I would normally start a blog post by saying how delighted I am to share my review, I am today, however going to start it with an apology!… My apologies to the author, Trevor, and also to the Blog Tour Organiser Rachel at Rachel’s Random Resources because this post should have gone out at the beginning of the week. I had it in my diary and then discovered I had put in down for next month!!!!

Now then, I am delighted to share my review for Dreaming of Verona by TA Williams, this was a terrific book and I would like to show you what it is all about…

Verona is the City of Love. But will Suzie find romance there or, like Romeo and Juliet, will it all end in tears?

When Suzie is hired to accompany spoiled, abrasive Lady Alexandra Tedburn on an all-expenses paid holiday to Italy, she fears the trip will be a disaster.

But she soon discovers there’s more to Alex than shopping and tantrums, and she’s determined to help her realise her potential – against Alex’s authoritarian father’s wishes.

As they settle in Verona, Suzie can’t stop thinking about local artist Michael, who is still mourning the tragic death of his wife. With Suzie’s future uncertain, and Michael’s past
holding him back, it seems there’s no hope for romance in the city of
star-crossed lovers… or is there?

A gorgeously uplifting and moving story, Dreaming of Verona is the perfect read for fans of Holly Martin, Tilly Tennant and Jenny Oliver.

You can purchase this book from Amazon UK or US

The synopsis for this book sounded fabulous and right up my street. Just after I finished it I hopped over to Goodreads so I could mark it as being “Read”, and had a look at the other books by this author. I was delighted to find quite a few that I will be adding to my TBR in the very near future. It is the first time I have read one of Trevor’s books and he is now well and truly on my ‘reading radar’.

Dreaming of Verona was a book that when I began I felt right at home with. I met the ‘rich girl’ Lady Alexandra Tedbury and she came across as aloof and spoilt. I also met the lady that was to accompany her on a holiday to Italy, the Vicars daughter Suzie. The author did a brilliant job with these characters and had me thinking that my slightly stereotypical views were right, by the end of the book I was so way off with what I had initially thought about them!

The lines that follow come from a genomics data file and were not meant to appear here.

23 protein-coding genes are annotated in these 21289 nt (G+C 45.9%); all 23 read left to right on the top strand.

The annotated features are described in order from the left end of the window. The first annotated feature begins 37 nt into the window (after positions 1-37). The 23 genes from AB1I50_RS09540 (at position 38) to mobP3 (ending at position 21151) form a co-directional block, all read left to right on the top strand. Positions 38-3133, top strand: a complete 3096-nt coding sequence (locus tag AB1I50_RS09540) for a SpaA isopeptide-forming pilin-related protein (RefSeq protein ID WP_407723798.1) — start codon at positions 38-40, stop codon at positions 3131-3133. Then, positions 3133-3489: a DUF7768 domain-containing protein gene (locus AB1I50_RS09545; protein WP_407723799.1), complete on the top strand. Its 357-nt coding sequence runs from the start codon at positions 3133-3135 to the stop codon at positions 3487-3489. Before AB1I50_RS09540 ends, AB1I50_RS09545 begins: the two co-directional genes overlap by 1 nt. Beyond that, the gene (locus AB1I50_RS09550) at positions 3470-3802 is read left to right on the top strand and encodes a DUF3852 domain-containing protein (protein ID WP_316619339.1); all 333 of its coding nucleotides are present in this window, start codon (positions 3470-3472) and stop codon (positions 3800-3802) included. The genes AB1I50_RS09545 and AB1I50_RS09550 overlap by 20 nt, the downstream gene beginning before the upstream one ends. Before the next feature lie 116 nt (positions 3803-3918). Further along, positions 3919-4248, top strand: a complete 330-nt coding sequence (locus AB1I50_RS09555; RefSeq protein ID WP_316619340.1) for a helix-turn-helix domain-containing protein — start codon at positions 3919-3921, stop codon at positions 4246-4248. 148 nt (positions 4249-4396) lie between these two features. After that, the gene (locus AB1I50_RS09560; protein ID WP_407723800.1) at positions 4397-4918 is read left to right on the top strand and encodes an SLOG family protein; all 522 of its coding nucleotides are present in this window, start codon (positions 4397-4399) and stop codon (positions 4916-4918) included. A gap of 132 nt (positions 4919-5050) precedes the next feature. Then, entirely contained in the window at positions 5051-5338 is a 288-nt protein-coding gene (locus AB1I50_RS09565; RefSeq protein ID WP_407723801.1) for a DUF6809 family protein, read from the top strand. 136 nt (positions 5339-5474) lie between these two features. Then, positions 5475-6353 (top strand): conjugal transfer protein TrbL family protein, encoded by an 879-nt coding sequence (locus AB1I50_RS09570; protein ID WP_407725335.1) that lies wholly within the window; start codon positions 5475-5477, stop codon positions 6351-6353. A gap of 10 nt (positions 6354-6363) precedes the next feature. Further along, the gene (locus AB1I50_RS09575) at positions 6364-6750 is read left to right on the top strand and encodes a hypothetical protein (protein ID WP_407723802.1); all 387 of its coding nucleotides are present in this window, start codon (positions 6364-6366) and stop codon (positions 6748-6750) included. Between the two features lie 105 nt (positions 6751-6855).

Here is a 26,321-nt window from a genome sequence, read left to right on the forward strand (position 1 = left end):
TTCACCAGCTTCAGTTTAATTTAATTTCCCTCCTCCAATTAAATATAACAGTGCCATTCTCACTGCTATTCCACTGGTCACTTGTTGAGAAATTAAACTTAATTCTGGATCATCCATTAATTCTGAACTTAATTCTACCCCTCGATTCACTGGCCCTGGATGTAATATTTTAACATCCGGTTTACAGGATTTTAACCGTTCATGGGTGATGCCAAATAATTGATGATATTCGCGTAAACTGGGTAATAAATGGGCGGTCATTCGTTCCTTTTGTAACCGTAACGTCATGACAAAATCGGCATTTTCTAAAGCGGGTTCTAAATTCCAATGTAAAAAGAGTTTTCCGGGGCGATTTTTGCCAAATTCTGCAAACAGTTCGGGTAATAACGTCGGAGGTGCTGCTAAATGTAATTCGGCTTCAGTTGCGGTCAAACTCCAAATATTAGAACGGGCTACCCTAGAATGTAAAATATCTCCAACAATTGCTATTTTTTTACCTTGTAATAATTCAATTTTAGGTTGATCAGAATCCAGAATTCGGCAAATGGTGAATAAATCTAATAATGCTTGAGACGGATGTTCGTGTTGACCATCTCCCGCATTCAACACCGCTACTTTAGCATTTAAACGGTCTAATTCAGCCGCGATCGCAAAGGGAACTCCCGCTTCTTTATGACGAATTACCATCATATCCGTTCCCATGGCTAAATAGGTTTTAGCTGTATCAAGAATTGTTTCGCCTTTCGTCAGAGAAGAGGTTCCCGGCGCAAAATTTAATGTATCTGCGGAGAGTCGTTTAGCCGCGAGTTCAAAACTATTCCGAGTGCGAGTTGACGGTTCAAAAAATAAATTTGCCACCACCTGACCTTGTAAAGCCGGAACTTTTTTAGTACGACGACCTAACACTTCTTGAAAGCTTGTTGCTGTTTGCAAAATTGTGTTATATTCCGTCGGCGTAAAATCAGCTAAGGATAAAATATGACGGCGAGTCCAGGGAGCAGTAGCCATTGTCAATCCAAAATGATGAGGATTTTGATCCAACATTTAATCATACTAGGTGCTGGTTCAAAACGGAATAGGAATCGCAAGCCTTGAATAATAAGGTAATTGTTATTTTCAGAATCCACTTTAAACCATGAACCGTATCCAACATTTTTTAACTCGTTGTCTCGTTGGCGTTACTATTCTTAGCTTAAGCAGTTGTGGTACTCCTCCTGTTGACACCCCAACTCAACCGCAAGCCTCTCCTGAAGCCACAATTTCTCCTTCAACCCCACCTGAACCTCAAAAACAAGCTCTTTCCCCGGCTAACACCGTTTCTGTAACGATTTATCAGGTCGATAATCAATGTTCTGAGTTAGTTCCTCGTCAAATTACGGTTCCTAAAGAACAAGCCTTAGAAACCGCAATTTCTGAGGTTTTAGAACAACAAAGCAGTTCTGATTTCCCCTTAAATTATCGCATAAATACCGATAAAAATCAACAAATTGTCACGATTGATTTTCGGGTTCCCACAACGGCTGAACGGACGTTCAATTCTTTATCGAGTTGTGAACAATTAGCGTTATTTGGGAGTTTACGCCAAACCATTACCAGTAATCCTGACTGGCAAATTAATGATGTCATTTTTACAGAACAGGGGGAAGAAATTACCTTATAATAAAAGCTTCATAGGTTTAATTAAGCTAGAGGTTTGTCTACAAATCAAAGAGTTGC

The story was a stunning read, the sights and sounds of the area were such a pleasure to read and I liked the contrast between how the wealthy live and also the delights of the back street cafe’s and restaurants. It was a mesmerising picture that was built up through words.

The story line flowed very easily and it made for a very difficult book to put down once started. The initial chilly first meeting between the two girls was not great and even the start of the holiday led to the odd dramatic moment, but gradually as the girls got to know each other things mellowed.

I was gutted to turn the last page of this book as it had been such a wonderful read, there were surprises aplenty, some giggles, some heartwarming moments as well as some indecision as to how things would pan out. I have to say that from when I first read the synopsis to the completion of the book I was very pleasantly surprised.

The auhtor managed to weave a lot of other things int the story and they fitted in so well. There was some history, Shakespeare (well it is Verona after all), food, wine, items of interest and then there friendships, a touch of romance, art, more wine and food and , well I think you get the picture.

This was a book that I thoroughly enjoyed and I am looking forward to read more by the author. Ideal for fans of romance, rom-com, women’s fiction, and those who like me would love to visit Italy and also for those who like to disappear into a really good escapism read. I highly recommend it.